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Retirement Plans Are For Retirement, Not Estate Planning
By Marc J. Lane

Some financial advisors have seen merit in buying life insurance out of one's pension plan, using tax-deductible dollars to pay the premiums. We've never been great fans of this strategy, arguing instead that a pension presents an extraordinary opportunity to grow wealth on a tax-favored basis. To the extent pension dollars are diverted to fund insurance costs, total investment returns are diluted and the pension's very purpose is compromised.

Now, two senior IRS officials have publicly raised serious questions about the legality of a pension's purchase of life insurance, in this case a 'second-to-die' policy on the lives of an employee-participant and his wife. The officials insist - as we have long held - that a pension plan is designed to provide retirement benefits. It's not to be used as an estate planning vehicle. Thus, the purchase of insurance, particularly on the life of someone other than the employee (here, his wife), violates a fundamental requirement for such plans. What's more, we've learned that the IRS position, as it is evolving, would similarly extend to profit-sharing plans.

The IRS officials, in taking their stand, have relied on the "exclusive benefit rule," which requires that tax-qualified plans be maintained for the exclusive benefit of employees. They reason that maintaining life insurance on someone other than an employee runs afoul of that mandate.

There's another problem, too. IRS regs require that a pension plan primarily provide systematically for the payment of "definitely determinable" benefits to employees over a period of years after retirement, typically for life. Although the Service has long allowed pensions to offer incidental death benefits which can be funded by life insurance, the IRS, citing a 30-year-old ruling, now seems to hold that maintaining life insurance on an individual other than an employee fails to satisfy the "definitely determinable" standard.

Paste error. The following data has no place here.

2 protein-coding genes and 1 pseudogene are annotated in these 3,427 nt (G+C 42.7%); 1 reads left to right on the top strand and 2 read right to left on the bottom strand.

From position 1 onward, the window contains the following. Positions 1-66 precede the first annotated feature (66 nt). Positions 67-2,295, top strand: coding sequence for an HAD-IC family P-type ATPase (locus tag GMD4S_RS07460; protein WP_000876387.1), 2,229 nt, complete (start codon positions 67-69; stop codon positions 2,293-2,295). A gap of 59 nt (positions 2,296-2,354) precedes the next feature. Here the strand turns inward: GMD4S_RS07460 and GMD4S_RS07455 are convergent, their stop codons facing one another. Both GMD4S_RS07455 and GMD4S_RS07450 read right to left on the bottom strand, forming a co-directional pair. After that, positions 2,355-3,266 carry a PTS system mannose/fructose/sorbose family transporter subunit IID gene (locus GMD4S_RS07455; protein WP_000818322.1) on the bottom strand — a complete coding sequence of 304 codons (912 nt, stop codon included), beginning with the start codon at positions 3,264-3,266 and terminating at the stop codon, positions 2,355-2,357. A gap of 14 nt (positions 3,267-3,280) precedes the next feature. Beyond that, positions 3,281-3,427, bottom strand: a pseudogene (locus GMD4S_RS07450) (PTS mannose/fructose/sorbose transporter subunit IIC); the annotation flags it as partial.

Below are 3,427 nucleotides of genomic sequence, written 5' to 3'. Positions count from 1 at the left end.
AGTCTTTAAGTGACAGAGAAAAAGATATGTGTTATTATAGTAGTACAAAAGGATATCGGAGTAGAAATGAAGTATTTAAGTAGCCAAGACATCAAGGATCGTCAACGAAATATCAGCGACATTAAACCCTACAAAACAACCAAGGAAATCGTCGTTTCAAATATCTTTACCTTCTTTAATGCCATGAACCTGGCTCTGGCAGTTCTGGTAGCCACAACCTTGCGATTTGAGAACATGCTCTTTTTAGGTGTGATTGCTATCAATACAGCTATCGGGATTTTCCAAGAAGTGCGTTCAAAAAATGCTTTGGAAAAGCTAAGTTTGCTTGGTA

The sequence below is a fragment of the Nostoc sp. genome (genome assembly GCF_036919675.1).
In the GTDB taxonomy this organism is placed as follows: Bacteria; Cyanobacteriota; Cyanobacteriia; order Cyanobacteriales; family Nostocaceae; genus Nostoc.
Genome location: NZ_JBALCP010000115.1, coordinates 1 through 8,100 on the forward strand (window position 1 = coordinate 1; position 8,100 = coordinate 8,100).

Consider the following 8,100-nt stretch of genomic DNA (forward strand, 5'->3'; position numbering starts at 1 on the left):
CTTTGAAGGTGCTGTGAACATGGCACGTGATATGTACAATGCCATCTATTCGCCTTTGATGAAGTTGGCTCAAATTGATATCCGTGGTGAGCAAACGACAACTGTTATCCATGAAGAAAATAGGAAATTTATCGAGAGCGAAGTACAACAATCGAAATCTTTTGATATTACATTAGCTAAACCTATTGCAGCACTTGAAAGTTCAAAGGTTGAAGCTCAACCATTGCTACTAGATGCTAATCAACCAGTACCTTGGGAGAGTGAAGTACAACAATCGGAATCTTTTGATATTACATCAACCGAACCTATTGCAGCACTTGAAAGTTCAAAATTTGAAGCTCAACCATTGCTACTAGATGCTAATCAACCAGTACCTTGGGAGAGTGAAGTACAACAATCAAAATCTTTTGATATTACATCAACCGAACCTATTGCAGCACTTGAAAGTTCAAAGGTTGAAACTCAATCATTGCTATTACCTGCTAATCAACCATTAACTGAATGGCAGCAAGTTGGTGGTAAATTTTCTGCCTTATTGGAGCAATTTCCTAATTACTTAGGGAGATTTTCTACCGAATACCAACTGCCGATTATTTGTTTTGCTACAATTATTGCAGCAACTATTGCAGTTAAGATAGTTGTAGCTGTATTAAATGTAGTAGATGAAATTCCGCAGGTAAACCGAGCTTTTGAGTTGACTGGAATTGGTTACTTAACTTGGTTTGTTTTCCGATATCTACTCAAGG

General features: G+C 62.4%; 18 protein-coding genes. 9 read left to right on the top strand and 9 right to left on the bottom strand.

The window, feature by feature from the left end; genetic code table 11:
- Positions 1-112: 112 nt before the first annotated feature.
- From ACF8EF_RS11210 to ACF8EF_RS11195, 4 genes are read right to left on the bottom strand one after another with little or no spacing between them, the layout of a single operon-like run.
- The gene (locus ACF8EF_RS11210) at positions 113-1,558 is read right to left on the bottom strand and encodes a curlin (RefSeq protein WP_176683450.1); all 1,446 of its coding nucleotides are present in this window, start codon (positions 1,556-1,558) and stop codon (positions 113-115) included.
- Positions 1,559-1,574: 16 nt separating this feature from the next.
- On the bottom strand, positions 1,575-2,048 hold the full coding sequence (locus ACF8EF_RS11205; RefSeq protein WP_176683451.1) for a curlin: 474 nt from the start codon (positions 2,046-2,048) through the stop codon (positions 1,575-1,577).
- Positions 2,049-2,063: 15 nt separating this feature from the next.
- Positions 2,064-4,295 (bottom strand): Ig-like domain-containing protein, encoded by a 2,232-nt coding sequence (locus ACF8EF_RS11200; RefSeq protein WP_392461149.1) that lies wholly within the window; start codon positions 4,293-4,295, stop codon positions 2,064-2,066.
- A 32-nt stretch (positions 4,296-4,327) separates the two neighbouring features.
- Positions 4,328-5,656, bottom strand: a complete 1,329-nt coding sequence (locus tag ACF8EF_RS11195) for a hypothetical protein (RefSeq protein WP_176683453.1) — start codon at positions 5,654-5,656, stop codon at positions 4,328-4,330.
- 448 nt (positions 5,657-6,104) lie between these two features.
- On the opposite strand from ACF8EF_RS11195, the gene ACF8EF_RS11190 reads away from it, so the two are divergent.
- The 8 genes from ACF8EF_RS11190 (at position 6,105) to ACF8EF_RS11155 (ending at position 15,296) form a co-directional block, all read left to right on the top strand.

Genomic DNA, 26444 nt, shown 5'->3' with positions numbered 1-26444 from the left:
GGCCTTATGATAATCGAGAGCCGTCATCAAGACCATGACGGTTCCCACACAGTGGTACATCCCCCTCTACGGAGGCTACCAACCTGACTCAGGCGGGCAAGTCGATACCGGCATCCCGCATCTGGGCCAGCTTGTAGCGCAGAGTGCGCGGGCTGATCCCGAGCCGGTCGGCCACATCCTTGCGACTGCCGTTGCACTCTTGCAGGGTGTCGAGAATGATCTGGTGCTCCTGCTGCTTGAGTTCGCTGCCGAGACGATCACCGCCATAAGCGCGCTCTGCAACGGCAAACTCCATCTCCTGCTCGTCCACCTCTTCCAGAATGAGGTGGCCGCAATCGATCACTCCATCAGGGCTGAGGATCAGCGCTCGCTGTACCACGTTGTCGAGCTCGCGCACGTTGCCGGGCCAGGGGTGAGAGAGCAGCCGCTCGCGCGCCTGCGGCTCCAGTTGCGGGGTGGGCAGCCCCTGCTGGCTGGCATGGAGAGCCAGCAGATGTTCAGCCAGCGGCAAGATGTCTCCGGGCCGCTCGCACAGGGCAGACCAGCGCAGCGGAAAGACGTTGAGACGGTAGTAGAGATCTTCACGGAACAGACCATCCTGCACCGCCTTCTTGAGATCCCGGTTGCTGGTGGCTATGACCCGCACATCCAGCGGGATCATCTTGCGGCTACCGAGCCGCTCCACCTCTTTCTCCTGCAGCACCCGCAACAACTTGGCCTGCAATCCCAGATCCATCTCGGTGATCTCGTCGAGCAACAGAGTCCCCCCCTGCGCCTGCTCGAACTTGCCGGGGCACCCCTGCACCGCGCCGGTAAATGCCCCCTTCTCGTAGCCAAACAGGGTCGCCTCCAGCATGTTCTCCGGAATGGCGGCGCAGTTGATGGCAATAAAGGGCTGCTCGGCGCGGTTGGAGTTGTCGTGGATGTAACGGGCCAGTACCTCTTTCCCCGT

The new IRS position is not without controversy. After all, many retirement plans permitting the purchase of second-to-die policies have already received favorable determination letters from the Service.

The officials' comments were in fact occasioned by a pending ruling request before the IRS. As it now appears, that ruling may be issued in adverse form - or the request may be voluntarily withdrawn by the taxpayer.

What seems clear is that the issue won't go away. So those who are considering a second-to-die purchase with retirement plan money should explore the alternatives. And those whose plans have already made such purchases would be well advised to seek counsel.

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Marc Lane is a business and tax attorney, a Master Registered Financial Planner, a Registered Financial Consultant, and a Certified Investment Specialist. He is an Adjunct Professor of Law at Northwestern University and an Adjunct Professor of Business at the University of Illinois. He is the author of 30 books on business organization, taxation, and personal finance. His newest book, "Advising Entrepreneurs: Dynamic Strategies for Financial Growth" draws from his experience working with those who have successfully built their businesses.

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